Dos and Donts for a Young Artist Program Resume

With limited time to grab and hold the attention of a Young Artist Program screening panel, you cannot spend too much time adjusting and tailoring your résumé. It’s just a sheet of paper, yet there are so many pertinent details that it can be overwhelming to sort through them all. Kathleen Farrar Buccleugh shares feedback and advice from actual Young Artist Program administrators. This piece was published in the October issue of Classical Singer magazine and these tips should help you get a great start.
At a certain point in your career, you no longer need to be told to avoid hot pink paper or Papyrus font. However, there are still several considerations when it comes to the design of your résumé, and you must choose carefully.
Mark Morash, director of musical studies with San Francisco Opera’s Merola program (which now uses YAP Tracker applications instead of accepting résumés), says that “it makes an impact if you have quality paper” and that with paler-colored paper, the reader will be able to focus more on your credits.
The same goes for fonts: choose a common or simple font such as Times New Roman or Calibri so that the reader does not get distracted from the content of the résumé. “[Applicants] have to remember that sometimes someone may only spend 30 seconds in the first go around to get an assessment of someone. [Young artists] have to be able to draw the eye” to the important information, so bolding heading titles and minimizing variations in fonts and colors is essential, Morash says.
Jay Lesenger, general/artistic director of Chautauqua Opera, emphasizes the importance of a clear, concise résumé. “We need to assimilate a lot of information about [applicants] very quickly,” he says, and a résumé of longer than one page would be unnecessary for young artists.
Lesenger’s experience with reading résumés has led him to plan to provide Chautauqua Opera applicants with a sample résumé for guidance. He hopes to have it ready in plenty of time for fall auditions.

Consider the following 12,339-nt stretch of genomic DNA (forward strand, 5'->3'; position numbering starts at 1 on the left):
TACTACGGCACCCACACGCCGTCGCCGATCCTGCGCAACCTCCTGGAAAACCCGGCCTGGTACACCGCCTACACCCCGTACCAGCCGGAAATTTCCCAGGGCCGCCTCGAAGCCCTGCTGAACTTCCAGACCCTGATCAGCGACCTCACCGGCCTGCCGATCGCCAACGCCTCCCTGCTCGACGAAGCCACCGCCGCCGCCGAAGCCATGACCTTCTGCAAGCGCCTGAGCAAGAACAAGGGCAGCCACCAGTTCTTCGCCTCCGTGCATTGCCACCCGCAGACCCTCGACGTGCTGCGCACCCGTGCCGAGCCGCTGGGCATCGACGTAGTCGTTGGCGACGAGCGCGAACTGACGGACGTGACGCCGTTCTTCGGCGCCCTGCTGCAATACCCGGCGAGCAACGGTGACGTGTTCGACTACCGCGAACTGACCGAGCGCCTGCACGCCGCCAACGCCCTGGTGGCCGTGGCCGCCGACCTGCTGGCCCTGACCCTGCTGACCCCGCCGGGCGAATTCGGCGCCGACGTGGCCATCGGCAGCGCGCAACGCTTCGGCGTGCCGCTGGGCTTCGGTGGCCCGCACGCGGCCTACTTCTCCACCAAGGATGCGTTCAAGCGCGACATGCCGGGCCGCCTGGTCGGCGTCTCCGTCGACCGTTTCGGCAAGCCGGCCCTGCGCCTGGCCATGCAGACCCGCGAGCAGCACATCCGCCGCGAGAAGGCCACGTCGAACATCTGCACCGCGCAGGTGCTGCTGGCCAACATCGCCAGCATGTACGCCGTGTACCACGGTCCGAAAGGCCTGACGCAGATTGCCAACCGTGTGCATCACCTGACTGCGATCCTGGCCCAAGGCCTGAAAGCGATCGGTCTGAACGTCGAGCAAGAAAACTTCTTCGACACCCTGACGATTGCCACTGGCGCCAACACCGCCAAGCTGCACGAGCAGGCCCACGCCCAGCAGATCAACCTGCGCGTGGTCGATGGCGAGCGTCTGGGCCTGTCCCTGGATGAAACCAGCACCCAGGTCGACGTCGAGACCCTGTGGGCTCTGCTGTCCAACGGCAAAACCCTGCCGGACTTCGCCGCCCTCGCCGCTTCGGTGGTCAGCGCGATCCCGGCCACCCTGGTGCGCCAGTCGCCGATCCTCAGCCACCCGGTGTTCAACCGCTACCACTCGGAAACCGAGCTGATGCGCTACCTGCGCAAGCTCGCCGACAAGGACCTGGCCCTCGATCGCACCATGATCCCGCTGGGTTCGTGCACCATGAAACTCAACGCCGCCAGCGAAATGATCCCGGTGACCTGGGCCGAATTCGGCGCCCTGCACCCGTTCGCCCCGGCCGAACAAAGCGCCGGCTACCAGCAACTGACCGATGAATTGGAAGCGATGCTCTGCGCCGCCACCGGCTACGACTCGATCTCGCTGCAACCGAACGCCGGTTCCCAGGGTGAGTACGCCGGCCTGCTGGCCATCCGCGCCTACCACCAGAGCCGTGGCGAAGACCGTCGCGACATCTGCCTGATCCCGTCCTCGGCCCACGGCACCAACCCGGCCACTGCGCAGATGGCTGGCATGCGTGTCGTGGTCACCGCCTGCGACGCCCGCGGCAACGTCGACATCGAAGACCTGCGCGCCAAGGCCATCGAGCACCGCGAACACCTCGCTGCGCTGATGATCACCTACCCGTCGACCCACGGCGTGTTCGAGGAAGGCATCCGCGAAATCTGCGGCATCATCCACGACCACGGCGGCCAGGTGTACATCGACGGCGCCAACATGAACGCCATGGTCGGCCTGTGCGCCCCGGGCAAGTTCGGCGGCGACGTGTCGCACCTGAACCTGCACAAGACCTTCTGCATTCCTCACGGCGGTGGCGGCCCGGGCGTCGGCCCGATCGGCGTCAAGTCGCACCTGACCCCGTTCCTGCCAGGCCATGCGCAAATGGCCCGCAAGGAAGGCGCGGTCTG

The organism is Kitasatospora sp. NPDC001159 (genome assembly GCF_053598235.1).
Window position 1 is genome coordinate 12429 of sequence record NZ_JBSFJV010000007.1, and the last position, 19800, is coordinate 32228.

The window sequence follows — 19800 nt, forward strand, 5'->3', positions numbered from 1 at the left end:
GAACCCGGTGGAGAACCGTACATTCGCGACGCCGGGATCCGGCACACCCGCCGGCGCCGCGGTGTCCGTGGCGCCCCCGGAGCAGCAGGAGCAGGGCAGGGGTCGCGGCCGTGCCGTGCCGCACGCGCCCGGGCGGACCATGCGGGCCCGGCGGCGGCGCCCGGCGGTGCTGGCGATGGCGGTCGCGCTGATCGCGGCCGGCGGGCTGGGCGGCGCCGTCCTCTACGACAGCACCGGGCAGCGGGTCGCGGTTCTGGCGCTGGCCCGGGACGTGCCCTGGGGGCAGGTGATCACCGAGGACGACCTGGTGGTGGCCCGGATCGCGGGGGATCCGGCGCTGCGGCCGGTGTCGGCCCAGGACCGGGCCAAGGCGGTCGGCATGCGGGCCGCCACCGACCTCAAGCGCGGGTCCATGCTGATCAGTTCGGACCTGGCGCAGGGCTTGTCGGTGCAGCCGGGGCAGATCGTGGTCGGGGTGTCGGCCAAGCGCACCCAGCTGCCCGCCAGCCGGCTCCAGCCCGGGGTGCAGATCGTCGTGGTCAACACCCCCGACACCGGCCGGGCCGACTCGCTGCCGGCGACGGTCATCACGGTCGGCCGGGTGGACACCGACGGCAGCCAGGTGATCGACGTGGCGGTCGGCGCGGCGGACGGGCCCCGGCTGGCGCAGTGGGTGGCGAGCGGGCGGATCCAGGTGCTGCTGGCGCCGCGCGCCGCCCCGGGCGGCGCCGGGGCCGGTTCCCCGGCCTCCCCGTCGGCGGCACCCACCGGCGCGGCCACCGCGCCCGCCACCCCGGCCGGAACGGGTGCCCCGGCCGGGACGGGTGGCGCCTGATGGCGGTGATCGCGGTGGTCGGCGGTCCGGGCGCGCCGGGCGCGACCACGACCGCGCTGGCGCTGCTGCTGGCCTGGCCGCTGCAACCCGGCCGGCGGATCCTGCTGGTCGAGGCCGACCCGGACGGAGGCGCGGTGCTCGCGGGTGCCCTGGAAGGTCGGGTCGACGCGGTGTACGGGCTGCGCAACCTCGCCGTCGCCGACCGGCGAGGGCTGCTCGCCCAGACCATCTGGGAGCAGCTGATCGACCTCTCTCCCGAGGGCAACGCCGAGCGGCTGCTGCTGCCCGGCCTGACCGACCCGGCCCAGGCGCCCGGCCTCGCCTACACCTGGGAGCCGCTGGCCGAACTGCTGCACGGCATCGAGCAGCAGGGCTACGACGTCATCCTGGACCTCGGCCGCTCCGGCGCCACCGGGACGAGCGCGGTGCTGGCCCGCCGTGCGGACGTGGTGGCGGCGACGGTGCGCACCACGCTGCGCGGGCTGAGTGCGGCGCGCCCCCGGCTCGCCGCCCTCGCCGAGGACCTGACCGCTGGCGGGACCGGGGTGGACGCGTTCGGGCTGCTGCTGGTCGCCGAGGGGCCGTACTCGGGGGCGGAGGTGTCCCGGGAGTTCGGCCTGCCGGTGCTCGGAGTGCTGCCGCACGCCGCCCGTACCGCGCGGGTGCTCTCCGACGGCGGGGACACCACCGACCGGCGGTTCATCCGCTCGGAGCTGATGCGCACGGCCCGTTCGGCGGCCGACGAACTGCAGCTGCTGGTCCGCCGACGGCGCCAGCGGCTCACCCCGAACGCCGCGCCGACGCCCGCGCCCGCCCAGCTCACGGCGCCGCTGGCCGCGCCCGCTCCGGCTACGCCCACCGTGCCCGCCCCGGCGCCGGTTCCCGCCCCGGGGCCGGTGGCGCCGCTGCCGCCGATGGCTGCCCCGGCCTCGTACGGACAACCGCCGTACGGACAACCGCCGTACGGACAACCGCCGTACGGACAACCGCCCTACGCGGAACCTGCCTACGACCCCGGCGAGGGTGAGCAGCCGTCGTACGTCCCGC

The first section on your résumé should outline performing experience. Separate full roles from partial roles (or scenes), and denote language and whether a role was a cover. When including such information, do your best to keep it from looking cluttered.
Morash advises young artists to include roles that might even be viewed as inappropriate for a certain age or voice type, such as a 19-year-old soprano singing Lucia. He says audition panels will understand that at a young age, singers may not know where their voice is headed—but “If you’ve done a role, you should put it down,” he says.
Indicating where the role was performed, Morash says, would provide good context. “I would always put down where you sang something. If we see that it’s some small college in a small place . . . what I might take away from that is that this school was invested in this singer.”
When to begin removing high school credits is sometimes a point of contention—but the general rule is to keep them there until you’ve got enough other experience that those simply don’t fit on your one page anymore. The same goes for pay-to-sing summer programs.
Other Performances
Musical theatre and operetta roles, Lesenger says, can be listed together in a category separate from opera experience. Lesenger and Morash agree that you should not leave those performances—including play experience—off just because you are applying for an opera program. Stage experience is stage experience.
“What we’re looking at is the range of experience. Singers place a lot of emphasis on the number of roles they’ve done as if that’s the most important thing,” Lesenger says. “I’m going to base it on how they sing for me.”
“In the beginning for people just starting out, oratorio experience is completely relevant,” Morash says.
Teachers, Coaches, and More